Department of the Treasury, Internal Revenue Service, Petitioner, v. Federal Labor Relations Authority, Respondent,andnational Treasury Employees Union, Intervenor, 862 F.2d 880 (D.C. Cir. 1989)Annotate this Case
Thomas M. Bondy, Atty., Dept. of Justice, with whom, John R. Bolton, Asst. Atty. Gen., Richard K. Willard, Asst. Atty. Gen.* and William Kanter, Atty., Dept. of Justice, Washington, D.C., were on the brief for petitioner.
Robert J. Englehart, Atty., F.L.R.A., with whom, Ruth E. Peters, Sol., William E. Persina, Deputy Sol. and Arthur A. Horowitz, Associate Sol., Washington, D.C., F.L.R.A., were on the brief for respondent.
Clinton D. Wolcott, with whom, Lois G. Williams, Washington, D.C., was on the brief for intervenor, Nat. Treasury Employees Union.
Before MIKVA and D.H. GINSBURG, Circuit Judges and JACKSON,** District Judge.
Opinion for the Court filed by District Judge JACKSON.
Opinion concurring and dissenting in part filed by Circuit Judge D.H. GINSBURG.
JACKSON, District Judge:
We are again presented with a controversy between a federal agency and a union representing its employees as to whether they must bargain over the agency's power to contract for the goods and services it needs from the private sector. The Internal Revenue Service ("IRS"), petitioner, insists that "contracting-out" is an exclusive management prerogative and, thus, not a proper subject for negotiation in the course of collective bargaining. Intervenor National Treasury Employees Union ("NTEU" or "Union"), which represents IRS' non-management employees, precipitated this particular dispute with two proposals it demanded the parties address in supplemental negotiations under their master agreement in September, 1986. Respondent Federal Labor Relations Authority ("FLRA") sided with the Union when the issue reached it in June, 1987, and directed the IRS to bargain with NTEU over the proposals. IRS now petitions to set aside FLRA's decision. FLRA and the Union cross-petition to enforce it. We enforce the order of the FLRA as to the first of the proposals, and set it aside as to the second.
The case resumes an unresolved conflict between labor and management throughout the government generally as to the relationship between a document first promulgated by the Office of Management and Budget ("OMB") in 1966 (later revised), known as "Circular No. A-76" (the "Circular"), and various provisions of Title VII of the Civil Service Reform Act of 1978, 5 U.S.C. § 7101 et seq. ("CSRA" or the "Act"). The Circular declares it to be the "general policy" of the government to rely on "commercial sources" to supply products and services necessary to its operation, id., para. 4.a., and, to that end, admonishes that agencies are not to "start or carry on any activity to provide a commercial product or service if the product or service can be procured more economically from a commercial source." Id.1 A "Supplement" to the Circular prescribes methods for calculating the differential between "in-house" and "contract-out" procurements, Supplement, Part IV, and directs each agency to establish an "administrative appeals procedure" to resolve questions from "directly affected parties" relating to "cost comparisons" expeditiously, and, in any event within 30 days. Id., Part I, Ch. 2, para. I. The Circular itself continues to state that in-house procurements are "authorized" only if a cost comparison demonstrates that the government can provide what is needed more cheaply than a "qualified commercial source" on an "ongoing basis." Circular, para. 8.d.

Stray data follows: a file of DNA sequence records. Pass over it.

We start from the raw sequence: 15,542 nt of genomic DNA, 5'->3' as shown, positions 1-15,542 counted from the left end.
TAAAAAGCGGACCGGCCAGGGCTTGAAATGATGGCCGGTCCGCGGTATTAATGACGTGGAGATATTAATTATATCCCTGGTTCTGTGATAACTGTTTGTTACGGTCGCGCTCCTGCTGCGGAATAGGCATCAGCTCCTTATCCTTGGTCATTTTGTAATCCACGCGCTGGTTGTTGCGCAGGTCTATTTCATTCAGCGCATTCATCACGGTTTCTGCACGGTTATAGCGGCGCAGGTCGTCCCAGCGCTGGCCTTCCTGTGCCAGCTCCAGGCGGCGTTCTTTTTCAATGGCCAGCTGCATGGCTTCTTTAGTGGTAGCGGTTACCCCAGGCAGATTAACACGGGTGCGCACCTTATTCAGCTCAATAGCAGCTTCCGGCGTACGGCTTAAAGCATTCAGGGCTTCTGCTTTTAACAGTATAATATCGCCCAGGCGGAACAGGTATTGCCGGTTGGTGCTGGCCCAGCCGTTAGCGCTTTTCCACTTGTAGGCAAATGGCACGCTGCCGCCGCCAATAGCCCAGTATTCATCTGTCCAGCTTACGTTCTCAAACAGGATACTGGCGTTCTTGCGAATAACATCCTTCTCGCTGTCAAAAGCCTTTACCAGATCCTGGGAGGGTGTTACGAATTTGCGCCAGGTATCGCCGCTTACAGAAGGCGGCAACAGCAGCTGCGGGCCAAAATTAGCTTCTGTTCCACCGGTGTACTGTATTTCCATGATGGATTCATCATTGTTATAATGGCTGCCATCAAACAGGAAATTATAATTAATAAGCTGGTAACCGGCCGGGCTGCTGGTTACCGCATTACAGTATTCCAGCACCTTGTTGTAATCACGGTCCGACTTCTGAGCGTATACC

Government employees may of course, be "directly affected" by their agency's decisions to look elsewhere for products or services the employees themselves might conceivably furnish. Nevertheless, one provision of the CSRA, spoken of as the "management rights clause" expressly confirms the authority of the agency's "management officials" to, inter alia, "make determinations with respect to contracting out." 5 U.S.C. § 7106(a) (2) (B). Elsewhere, however, the CSRA requires agencies to bargain collectively, and in good faith, with federal employee unions over "conditions of employment," including "policies, practices, and matters ... affecting working conditions." 5 U.S.C. §§ 7103(a) (12), 7114(a) (4), 7117, 7106(b).
NTEU proffered two "proposals" (among others) to IRS as fit subjects for bargaining: the first would establish the "grievance and arbitration" provisions of the master labor agreement between them as the internal "administrative appeals procedure" mandated by the Supplement to the Circular for disputed "contracting-out" cases; the second would provide that no outside contract be awarded "until all grievance procedures, up to and including arbitration" had been exhausted. The IRS demurred. The proposals, it said, were non-negotiable, because they purported to place an exclusive management prerogative at hazard in the collective bargaining process. The Union appealed to the FLRA pursuant to 5 U.S.C. § 7105(a) (2) (E) which found both proposals negotiable, and the IRS appealed to us.
A similar proposal by a federal employees' union to subject an agency's decisions to contract out in accordance with the Circular to the collective bargaining process has been before us in the past, and we find this case to be governed by that precedent. In EEOC v. Federal Labor Relations Authority, 744 F.2d 842 (D.C. Cir. 1984), cert. dismissed, 476 U.S. 19, 106 S. Ct. 1678, 90 L. Ed. 2d 19 (1986), the Equal Employment Opportunity Commission ("EEOC") had refused to bargain with the American Federation of Government Employees over its proposal that would have rendered the EEOC's decision to contract-out grievable.2 The FLRA rejected substantially the same management-prerogative position espoused by the IRS here, and required the EEOC to bargain over the proposal, and the agency appealed. We affirmed the FLRA, holding that the proposal would not impair management's statutorily reserved right to contract out; it merely rendered the grievance procedure the mechanism by which union members could make their displeasure with a decision to do so known and ask for relief. The court said: